any rule of the. foregoing section, the owner of the ship by
which such rule is infringed cannot recover compensation for
damages sustained bj^ the ship in such collision, unless it
appears that the circumstances of the case made a departure
from the rule necessary.

HiMlory: Enacted March 21, 1872.

§ 972. BREACHES OF SUCH RULES TO IMPLY WILFUL
DEFAULT. Damage to person or property arising from the
failure of a ship to observe any rule of section nine hundred
and seventy, must be deemed to have been occasioned by the
wilful default of the person in charge of the deck of such
ship at the time, unless it appears that the circumstances of
the case made a departure from the rule necessary.

HLstory: Enacted March 21, 1872.

§973. LOSS, HOW APPORTIONED. Losses caused by col-
lision are to be borne as follows:

1. If oitlier iJarty was exelusivelj in fault he must bear his
own loss, and compensate the other for any loss he has sus-
tained ;

2. If neither was In fault, the loss must be borne by him
on whom it falls;

3. If both were in fault, the loss is to be equally divided,
unless it appears that there was a great disparity in fault,
in which case the loss must be equitably apportioned;

4. If it cannot be ascertained where the fault lies, the loss
must be equally divided.

History: Enacted March 21, 1872.

See Kerr's Cyc. C. C. for 34 pars, annotation.

As to burden of proof in case of collision, see 4r> A. D. 54.

As to collision of vessels and the liability of tug and tow, see
3 L. 234.

As to duty to exhibit lights, see 45 A. D. 55; 75 A. D. 601-610,
611.

As to inevitable accident or inscrutable fault, see 45 A. D. 51.

As to liability for Injury caused by towed vessel, see 25 A. D.
354.

574



A



Tit.II.Ch.III.] AUTHORSHIP— OWNERSHIP. §§980,981

As to liability of vessels and others for damages caused by
collisions, see 45 A. D. 51-60.

As to many miscellaneous matters as to ships and shipping,,
see note § 960, ante.

As to rule where both parties are in fault, see 45 A. D. 52.

As to rule where one vessel only is in fault, see 45 A. D. 53.

As to when collisions at sea are deemed the acts of God, see
46 A. D. 592.



CHAPTER III.

PRODUCTS OF THE MIND.

§ 980. How far the subject of ownership.

§ 981. Joint authorship.

§ 982. Transfer.

§ 983. Effect of publication.

§ 984. Subsequent inventor, author, etc.

§ 985. Private writings.

§ 980. HOW FAR THE SUBJECT OF OW?fERSHIP. The

author of any product of the mind, whether it is an invention,
or a composition in letters or art, or a design, with or without
delineation, or other graphical representation, has an exclu-
sive ownership tlierein, and in the representation or expres-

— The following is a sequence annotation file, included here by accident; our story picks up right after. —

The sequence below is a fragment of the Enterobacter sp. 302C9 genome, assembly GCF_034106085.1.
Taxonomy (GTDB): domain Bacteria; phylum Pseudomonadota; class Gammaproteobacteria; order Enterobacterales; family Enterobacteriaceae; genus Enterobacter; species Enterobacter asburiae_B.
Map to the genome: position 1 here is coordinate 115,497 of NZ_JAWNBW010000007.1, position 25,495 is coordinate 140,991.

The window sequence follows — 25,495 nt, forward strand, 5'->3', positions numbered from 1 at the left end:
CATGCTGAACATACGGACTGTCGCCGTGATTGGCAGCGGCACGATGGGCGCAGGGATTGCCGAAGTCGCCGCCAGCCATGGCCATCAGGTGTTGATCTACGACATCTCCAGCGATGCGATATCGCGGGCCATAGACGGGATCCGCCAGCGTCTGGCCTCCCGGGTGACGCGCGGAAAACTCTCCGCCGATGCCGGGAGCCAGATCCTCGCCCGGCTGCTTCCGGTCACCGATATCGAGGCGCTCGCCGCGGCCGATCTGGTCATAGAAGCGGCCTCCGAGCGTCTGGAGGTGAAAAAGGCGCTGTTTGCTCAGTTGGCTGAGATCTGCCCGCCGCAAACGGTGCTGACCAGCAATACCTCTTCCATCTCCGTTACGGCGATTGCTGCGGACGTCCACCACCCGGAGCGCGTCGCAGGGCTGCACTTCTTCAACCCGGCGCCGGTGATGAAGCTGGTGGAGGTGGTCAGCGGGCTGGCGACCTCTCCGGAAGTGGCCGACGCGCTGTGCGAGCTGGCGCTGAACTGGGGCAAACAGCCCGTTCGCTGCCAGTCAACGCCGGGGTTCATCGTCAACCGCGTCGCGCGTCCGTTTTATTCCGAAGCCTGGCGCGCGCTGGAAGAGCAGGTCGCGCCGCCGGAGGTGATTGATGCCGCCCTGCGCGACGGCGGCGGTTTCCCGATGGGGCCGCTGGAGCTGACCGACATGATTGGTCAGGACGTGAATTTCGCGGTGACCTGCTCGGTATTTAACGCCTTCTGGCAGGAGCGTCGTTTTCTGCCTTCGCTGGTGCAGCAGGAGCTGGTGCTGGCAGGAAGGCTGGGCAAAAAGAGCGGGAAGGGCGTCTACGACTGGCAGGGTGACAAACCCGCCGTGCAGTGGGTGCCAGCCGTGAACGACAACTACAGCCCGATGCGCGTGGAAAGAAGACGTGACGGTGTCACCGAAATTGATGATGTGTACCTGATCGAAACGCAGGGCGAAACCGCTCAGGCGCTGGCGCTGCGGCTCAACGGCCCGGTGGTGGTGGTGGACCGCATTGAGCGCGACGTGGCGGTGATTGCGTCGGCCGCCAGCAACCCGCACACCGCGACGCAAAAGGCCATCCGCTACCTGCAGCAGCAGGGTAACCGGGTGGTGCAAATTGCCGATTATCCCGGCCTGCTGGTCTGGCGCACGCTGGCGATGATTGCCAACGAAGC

sion thereof, which continues so long as the product and the
representations or expressions thereof made by him remain
in his possession.

History: Enacted March 21, 1872.

See Kerr's Cyc. C. C. for 27 pars, annotation.
As to many miscellaneous matters as to personal property, see
note § 946, ante.

Trade-marks. — See Kerr's Cyc. C. C. § 991 and note.

§981. JOINT AUTHORSHIP. Unless otherwise agreed, a
product of the mind in the production of which several per-
sons are jointly concerned, is owned by them as follows:

1. If the product is single, in equal proportions;

2. If it is not single, in proportion to the contribution of
each.

Hi.story: Enacted March 21, 1872.

As to many miscellaneous matters as to personal property, see
note § 946, ante.

575



§§ 982-985 CIVIL CODE. [Div.II,Pt.III.

§982. TRAlVSrER. The owner of any product of the
mind, or of any representation or expression thereof, may
transfer his property in the same.

History: Enacted March 21. 1872.

See Kerr's Cyc. C. C. for 6 pars, annotation.
As to many miscellaneous matters as to personal property, see
note § 9%^, ante.

§983. EFFECT OF PUBLICATION. If the owner of a
product of the mind intentionally makes it public, a copy or
reproduction may be made public by any person, without
responsibility to the owner, so far as the law of this state is
concerned.

History: Enacted March 21, 1872.

See Kerr's Cyc. C. C. for 9 pars, annotation.

As to many miscellaneous matters as to personal property,. see
note § 946, ante.

§ 984. SUBSEQUENT INVENTOR, AUTHOR, ETC. If the

owner of a product of the mind does not make it public, any
other person subsequently and originally producing the same
thing has the same right therein as the prior author, which
is exclusive to the same extent against all persons except the
prior author, or those claiming under him.

History: Enacted March 21, 1872.

§985. PRIVATE WRITINGS. Letters and other private
communications in writing belong to the person to whom they
are addressed and delivered; but they cannot be published
against the will of the writer, except by authority of law.
History: Enacted March 21, 1872.